'Seven Years In Tibet' Seems About That Long In The Theater, Too
By Stacey Richter
SEVEN YEARS IN Tibet is an endless movie that feels like it was shot in real time. Exotic vistas, quaint natives and Brad Pitt are all pretty things to gaze at for short periods, but as this two-hour-plus movie headed into the home stretch, all I could do was look at my watch and pray for it to be over. "Serving others is my path to liberation," explains the Dalai Lama near the much awaited end. "Ah," I thought sagely, "and the rolling credits will be ours."
Pitt, sporting a surfer bleach job, plays Heinrich Harrer, a bratty mountain climber who leaves Austria in 1939 to scale a peak in the Himalayas. Oh yeah, he's also a Nazi. With typical Hollywood crassness, the film takes pains to point out that Harrer is a "good" Nazi: He reluctantly accepts the flag of the Reich when an ideologue asks him to plant it on top of the mountain, rolling his eyes with annoyance. What a guy! And it's not only Nazis who annoy him; he doesn't like his wife or his fellow climbers either, including Peter Aufschnaiter (David Thewlis), head of the expedition.
In fact, Harrer doesn't really like anybody, and tiffs quickly fester on the climb. Anyway, the guys don't have much luck scaling the peak because they keep slipping and falling back--a mini-narrative that's repeated compulsively in this movie. Seven Years in Tibet is dedicated to the aesthetic of repetition. If you want to run out to the snack bar, go ahead, whatever just happened will happen again.
Then Britain declares war on Germany, and when the expedition returns to base camp they're promptly tossed into a POW camp, where Harrer tries to escape, over and over, for years. Eventually, he and Aufschnaiter do escape to wander the mountains of Tibet for years and years until their toes get cold and turn blue. Have I mentioned that Pitt and Thewlis converse in English, but with German accents? The two finally make their way to the forbidden city of Lhasa, where the young Dalai Lama resides. Harrer and the Dalai Lama strike up an improbable friendship that's spiritually enriching to both. Aufschnaiter gets himself a native girl.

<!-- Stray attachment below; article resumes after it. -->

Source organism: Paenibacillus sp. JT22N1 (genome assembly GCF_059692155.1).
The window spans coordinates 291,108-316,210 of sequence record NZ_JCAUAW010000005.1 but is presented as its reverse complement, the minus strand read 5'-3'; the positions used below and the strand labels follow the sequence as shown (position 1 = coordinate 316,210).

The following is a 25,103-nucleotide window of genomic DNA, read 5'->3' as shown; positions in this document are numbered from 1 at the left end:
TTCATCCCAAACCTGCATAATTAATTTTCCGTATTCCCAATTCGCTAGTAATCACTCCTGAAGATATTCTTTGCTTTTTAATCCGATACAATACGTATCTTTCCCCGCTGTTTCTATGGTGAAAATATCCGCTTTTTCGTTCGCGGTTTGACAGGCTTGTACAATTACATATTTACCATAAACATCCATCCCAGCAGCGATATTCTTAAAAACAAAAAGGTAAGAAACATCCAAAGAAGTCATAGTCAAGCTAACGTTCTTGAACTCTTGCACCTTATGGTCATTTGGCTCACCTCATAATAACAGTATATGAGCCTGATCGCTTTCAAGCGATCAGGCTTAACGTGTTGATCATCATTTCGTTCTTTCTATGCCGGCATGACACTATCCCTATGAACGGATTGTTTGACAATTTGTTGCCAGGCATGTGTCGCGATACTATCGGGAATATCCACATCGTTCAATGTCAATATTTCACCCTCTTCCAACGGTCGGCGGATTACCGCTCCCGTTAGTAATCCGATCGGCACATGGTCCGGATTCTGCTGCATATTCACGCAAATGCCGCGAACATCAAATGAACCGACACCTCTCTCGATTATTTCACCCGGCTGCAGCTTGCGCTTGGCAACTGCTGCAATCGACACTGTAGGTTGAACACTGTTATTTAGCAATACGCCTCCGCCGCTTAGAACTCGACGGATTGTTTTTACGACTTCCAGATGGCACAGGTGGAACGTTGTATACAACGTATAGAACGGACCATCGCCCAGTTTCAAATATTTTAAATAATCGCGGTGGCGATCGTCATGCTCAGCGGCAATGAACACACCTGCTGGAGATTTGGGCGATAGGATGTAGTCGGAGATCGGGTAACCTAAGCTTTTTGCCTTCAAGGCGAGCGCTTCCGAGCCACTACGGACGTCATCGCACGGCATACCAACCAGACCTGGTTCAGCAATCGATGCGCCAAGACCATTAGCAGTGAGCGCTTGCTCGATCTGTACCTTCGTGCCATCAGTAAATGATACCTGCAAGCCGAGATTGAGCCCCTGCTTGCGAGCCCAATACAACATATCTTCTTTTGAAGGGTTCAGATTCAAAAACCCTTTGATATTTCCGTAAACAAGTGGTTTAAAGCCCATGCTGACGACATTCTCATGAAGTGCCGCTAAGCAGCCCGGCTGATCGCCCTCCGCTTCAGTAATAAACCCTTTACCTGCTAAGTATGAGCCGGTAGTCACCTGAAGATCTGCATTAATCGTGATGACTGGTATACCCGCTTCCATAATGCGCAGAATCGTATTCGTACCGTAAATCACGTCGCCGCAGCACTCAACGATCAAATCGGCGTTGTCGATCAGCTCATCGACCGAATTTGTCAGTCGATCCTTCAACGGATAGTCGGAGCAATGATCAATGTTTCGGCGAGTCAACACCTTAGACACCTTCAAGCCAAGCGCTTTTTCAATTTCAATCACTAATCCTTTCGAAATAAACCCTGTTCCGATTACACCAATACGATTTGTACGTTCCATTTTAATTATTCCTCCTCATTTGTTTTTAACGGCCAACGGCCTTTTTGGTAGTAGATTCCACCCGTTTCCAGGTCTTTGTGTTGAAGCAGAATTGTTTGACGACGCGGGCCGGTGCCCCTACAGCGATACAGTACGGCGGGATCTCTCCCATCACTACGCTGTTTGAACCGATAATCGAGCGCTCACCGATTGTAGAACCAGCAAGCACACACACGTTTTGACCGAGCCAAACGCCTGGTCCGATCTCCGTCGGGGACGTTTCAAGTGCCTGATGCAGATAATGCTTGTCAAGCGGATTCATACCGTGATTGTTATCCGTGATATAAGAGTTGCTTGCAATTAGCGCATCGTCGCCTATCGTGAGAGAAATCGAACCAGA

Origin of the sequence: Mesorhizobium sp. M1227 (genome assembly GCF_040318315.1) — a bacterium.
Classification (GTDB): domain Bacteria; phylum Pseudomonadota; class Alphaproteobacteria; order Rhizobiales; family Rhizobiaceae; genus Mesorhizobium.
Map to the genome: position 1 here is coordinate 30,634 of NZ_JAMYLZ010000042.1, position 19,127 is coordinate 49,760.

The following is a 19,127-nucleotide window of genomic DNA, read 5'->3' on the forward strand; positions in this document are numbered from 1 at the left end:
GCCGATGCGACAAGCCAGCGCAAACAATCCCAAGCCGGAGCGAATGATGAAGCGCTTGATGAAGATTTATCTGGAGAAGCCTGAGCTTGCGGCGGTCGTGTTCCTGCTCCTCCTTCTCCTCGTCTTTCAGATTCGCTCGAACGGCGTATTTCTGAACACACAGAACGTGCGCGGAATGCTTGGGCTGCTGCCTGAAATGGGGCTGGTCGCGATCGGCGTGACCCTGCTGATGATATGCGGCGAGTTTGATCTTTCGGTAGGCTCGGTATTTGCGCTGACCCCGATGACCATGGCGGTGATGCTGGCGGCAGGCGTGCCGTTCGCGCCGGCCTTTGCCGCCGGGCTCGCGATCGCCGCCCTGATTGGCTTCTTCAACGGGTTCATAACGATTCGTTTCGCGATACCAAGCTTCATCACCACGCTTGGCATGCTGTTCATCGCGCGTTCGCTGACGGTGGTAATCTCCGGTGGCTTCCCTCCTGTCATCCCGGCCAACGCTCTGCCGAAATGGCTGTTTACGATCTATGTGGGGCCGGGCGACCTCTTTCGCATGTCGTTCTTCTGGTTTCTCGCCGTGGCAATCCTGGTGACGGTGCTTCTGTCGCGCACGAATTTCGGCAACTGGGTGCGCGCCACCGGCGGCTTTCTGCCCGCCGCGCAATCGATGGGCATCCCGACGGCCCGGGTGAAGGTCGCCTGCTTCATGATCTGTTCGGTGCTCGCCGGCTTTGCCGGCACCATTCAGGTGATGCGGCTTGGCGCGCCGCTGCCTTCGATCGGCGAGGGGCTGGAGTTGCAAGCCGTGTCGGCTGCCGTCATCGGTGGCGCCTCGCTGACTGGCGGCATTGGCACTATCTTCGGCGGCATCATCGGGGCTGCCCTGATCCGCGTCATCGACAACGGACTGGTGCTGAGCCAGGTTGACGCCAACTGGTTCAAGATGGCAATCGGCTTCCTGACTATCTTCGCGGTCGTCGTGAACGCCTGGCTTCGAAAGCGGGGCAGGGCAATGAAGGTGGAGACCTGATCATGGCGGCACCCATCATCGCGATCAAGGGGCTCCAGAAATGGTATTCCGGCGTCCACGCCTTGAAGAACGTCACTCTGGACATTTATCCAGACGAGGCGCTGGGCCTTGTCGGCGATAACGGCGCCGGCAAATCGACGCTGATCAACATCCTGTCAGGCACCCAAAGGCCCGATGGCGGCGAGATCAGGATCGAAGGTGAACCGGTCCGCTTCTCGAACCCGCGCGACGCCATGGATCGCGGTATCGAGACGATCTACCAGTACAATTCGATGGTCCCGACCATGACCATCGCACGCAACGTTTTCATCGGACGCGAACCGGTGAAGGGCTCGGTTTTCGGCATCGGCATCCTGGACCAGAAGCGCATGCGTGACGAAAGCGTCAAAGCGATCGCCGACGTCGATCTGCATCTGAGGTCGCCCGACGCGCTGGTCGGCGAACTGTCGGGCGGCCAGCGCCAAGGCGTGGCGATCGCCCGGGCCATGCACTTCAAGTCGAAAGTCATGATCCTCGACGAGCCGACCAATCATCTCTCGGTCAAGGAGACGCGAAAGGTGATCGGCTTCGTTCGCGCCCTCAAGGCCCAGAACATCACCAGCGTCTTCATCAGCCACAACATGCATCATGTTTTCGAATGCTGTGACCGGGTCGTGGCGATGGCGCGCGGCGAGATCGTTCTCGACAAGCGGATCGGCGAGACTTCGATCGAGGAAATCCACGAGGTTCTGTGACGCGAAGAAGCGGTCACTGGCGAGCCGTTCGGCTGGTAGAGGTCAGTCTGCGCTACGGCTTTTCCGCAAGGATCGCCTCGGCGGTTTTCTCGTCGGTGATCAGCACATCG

Seven Years in Tibet is based on a true story, but who cares? The fact that a Nazi really went to Tibet and made friends with the Dalai Lama isn't intrinsically any more interesting than a made-up story, especially when any sense of historical interest or genuine experience has been ground smooth in the mill of commercialism. With the spirit of Leni Riefenstahl nodding happily in the background, the story blithely dwells on Harrer's achievements as a climber while glossing over his Nazi past. And just the thought that Hollywood would try to portray a spiritual awakening with Brad Pitt as its vehicle is itself so repellent that the entire project of watching this movie is degrading.
Instead of looking at the fascinating moral questions that Harrer's life story raises, Seven Years in Tibet, with typical sentimentality, focuses on Harrer's affection for the son he's never met. The Dalai Lama is himself a young boy, and some filial love gets tossed around between the two; in the process, Harrer learns to be a nicer guy, and a better father--it all ends up looking like a seven-year version of a weekend with the Promise Keepers.
Perhaps the most insidious aspect of this movie is the travelogue-porno style in which it is shot. Beautifully lit architecture, billowing curtains, and happy natives pictured mostly at sunrise and sunset (they all speak English with British accents!) combine to portray the Tibetans and their culture as unfathomably exotic, innocent and totally apart from us viewers, who are left identifying with the Nazi protagonist. It's not surprising that cinematographer Robert Fraisse's first films were The Story of O and Emmanuelle. The softcore style has been adopted here to tell the story of a subjugated, colonized people in a way that keeps them safely separate from us--as beautiful objects to be admired.
The only Tibetan character portrayed with any depth is the Dalai Lama (Lhakpa Tsamchoe), a sweet 14-year-old kid who is also wise. Alas, he doesn't turn up until the last hour of the movie, and by then the karma of Seven Years in Tibet is already hopelessly ruined.
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